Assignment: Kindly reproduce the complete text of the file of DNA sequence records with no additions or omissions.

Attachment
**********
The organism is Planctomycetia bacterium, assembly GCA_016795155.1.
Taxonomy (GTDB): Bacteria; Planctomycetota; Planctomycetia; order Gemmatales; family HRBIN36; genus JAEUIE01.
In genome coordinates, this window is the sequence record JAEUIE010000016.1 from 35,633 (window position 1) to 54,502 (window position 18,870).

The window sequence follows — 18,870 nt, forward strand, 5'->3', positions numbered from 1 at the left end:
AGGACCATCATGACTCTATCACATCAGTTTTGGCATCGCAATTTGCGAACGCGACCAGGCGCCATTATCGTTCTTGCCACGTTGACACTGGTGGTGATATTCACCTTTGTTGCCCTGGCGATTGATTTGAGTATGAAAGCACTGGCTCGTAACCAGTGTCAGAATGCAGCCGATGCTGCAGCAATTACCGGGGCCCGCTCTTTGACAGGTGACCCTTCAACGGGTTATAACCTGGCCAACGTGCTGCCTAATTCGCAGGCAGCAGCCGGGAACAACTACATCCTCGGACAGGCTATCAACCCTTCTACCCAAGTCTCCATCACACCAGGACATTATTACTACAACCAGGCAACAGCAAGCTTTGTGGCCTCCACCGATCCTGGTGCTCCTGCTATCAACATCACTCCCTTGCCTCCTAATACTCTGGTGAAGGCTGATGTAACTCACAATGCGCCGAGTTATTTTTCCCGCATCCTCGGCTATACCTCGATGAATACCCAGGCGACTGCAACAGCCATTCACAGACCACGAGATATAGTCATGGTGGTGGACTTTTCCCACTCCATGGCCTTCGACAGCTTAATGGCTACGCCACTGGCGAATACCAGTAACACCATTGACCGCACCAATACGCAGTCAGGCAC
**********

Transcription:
The organism is Planctomycetia bacterium, assembly GCA_016795155.1.
Taxonomy (GTDB): Bacteria; Planctomycetota; Planctomycetia; order Gemmatales; family HRBIN36; genus JAEUIE01.
In genome coordinates, this window is the sequence record JAEUIE010000016.1 from 35,633 (window position 1) to 54,502 (window position 18,870).

The window sequence follows — 18,870 nt, forward strand, 5'->3', positions numbered from 1 at the left end:
AGGACCATCATGACTCTATCACATCAGTTTTGGCATCGCAATTTGCGAACGCGACCAGGCGCCATTATCGTTCTTGCCACGTTGACACTGGTGGTGATATTCACCTTTGTTGCCCTGGCGATTGATTTGAGTATGAAAGCACTGGCTCGTAACCAGTGTCAGAATGCAGCCGATGCTGCAGCAATTACCGGGGCCCGCTCTTTGACAGGTGACCCTTCAACGGGTTATAACCTGGCCAACGTGCTGCCTAATTCGCAGGCAGCAGCCGGGAACAACTACATCCTCGGACAGGCTATCAACCCTTCTACCCAAGTCTCCATCACACCAGGACATTATTACTACAACCAGGCAACAGCAAGCTTTGTGGCCTCCACCGATCCTGGTGCTCCTGCTATCAACATCACTCCCTTGCCTCCTAATACTCTGGTGAAGGCTGATGTAACTCACAATGCGCCGAGTTATTTTTCCCGCATCCTCGGCTATACCTCGATGAATACCCAGGCGACTGCAACAGCCATTCACAGACCACGAGATATAGTCATGGTGGTGGACTTTTCCCACTCCATGGCCTTCGACAGCTTAATGGCTACGCCACTGGCGAATACCAGTAACACCATTGACCGCACCAATACGCAGTCAGGCAC